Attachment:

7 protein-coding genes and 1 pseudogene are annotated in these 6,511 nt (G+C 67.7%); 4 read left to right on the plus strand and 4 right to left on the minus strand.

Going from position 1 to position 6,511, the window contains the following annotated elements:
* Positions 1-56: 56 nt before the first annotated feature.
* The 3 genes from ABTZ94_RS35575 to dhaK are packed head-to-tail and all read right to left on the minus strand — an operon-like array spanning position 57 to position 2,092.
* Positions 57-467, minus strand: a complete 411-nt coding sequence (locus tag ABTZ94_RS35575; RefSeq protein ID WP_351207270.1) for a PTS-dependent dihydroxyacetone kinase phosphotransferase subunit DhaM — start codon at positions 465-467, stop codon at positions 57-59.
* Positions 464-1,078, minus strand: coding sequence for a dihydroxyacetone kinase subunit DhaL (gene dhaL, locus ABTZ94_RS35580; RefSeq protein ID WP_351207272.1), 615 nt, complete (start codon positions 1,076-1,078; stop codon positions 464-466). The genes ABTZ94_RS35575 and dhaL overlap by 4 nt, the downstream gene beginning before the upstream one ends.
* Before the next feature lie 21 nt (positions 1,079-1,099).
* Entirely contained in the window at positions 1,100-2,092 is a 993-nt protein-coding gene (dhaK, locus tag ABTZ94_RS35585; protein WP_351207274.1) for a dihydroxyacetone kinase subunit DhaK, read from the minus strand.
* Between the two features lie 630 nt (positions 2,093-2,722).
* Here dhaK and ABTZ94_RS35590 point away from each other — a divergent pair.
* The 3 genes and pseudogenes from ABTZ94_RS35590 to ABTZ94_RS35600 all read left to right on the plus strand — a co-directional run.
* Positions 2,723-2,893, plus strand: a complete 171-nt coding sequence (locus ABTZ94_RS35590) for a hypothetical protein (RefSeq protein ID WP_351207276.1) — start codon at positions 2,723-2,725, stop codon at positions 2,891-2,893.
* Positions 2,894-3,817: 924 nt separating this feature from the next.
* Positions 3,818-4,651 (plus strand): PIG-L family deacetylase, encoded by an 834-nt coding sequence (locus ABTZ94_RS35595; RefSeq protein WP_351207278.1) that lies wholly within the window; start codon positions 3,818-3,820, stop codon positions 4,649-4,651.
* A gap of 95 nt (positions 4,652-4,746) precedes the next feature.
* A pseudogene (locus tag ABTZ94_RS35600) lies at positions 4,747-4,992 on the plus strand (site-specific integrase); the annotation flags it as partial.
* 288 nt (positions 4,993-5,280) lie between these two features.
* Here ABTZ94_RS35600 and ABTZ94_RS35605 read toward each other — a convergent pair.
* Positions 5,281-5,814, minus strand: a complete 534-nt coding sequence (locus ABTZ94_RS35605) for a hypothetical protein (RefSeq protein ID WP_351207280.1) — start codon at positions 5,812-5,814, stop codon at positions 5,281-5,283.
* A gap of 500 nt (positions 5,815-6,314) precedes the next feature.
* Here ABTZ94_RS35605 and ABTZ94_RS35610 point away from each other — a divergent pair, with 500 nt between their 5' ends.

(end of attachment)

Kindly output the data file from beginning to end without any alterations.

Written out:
7 protein-coding genes and 1 pseudogene are annotated in these 6,511 nt (G+C 67.7%); 4 read left to right on the plus strand and 4 right to left on the minus strand.

Going from position 1 to position 6,511, the window contains the following annotated elements:
* Positions 1-56: 56 nt before the first annotated feature.
* The 3 genes from ABTZ94_RS35575 to dhaK are packed head-to-tail and all read right to left on the minus strand — an operon-like array spanning position 57 to position 2,092.
* Positions 57-467, minus strand: a complete 411-nt coding sequence (locus tag ABTZ94_RS35575; RefSeq protein ID WP_351207270.1) for a PTS-dependent dihydroxyacetone kinase phosphotransferase subunit DhaM — start codon at positions 465-467, stop codon at positions 57-59.
* Positions 464-1,078, minus strand: coding sequence for a dihydroxyacetone kinase subunit DhaL (gene dhaL, locus ABTZ94_RS35580; RefSeq protein ID WP_351207272.1), 615 nt, complete (start codon positions 1,076-1,078; stop codon positions 464-466). The genes ABTZ94_RS35575 and dhaL overlap by 4 nt, the downstream gene beginning before the upstream one ends.
* Before the next feature lie 21 nt (positions 1,079-1,099).
* Entirely contained in the window at positions 1,100-2,092 is a 993-nt protein-coding gene (dhaK, locus tag ABTZ94_RS35585; protein WP_351207274.1) for a dihydroxyacetone kinase subunit DhaK, read from the minus strand.
* Between the two features lie 630 nt (positions 2,093-2,722).
* Here dhaK and ABTZ94_RS35590 point away from each other — a divergent pair.
* The 3 genes and pseudogenes from ABTZ94_RS35590 to ABTZ94_RS35600 all read left to right on the plus strand — a co-directional run.
* Positions 2,723-2,893, plus strand: a complete 171-nt coding sequence (locus ABTZ94_RS35590) for a hypothetical protein (RefSeq protein ID WP_351207276.1) — start codon at positions 2,723-2,725, stop codon at positions 2,891-2,893.
* Positions 2,894-3,817: 924 nt separating this feature from the next.
* Positions 3,818-4,651 (plus strand): PIG-L family deacetylase, encoded by an 834-nt coding sequence (locus ABTZ94_RS35595; RefSeq protein WP_351207278.1) that lies wholly within the window; start codon positions 3,818-3,820, stop codon positions 4,649-4,651.
* A gap of 95 nt (positions 4,652-4,746) precedes the next feature.
* A pseudogene (locus tag ABTZ94_RS35600) lies at positions 4,747-4,992 on the plus strand (site-specific integrase); the annotation flags it as partial.
* 288 nt (positions 4,993-5,280) lie between these two features.
* Here ABTZ94_RS35600 and ABTZ94_RS35605 read toward each other — a convergent pair.
* Positions 5,281-5,814, minus strand: a complete 534-nt coding sequence (locus ABTZ94_RS35605) for a hypothetical protein (RefSeq protein ID WP_351207280.1) — start codon at positions 5,812-5,814, stop codon at positions 5,281-5,283.
* A gap of 500 nt (positions 5,815-6,314) precedes the next feature.
* Here ABTZ94_RS35605 and ABTZ94_RS35610 point away from each other — a divergent pair, with 500 nt between their 5' ends.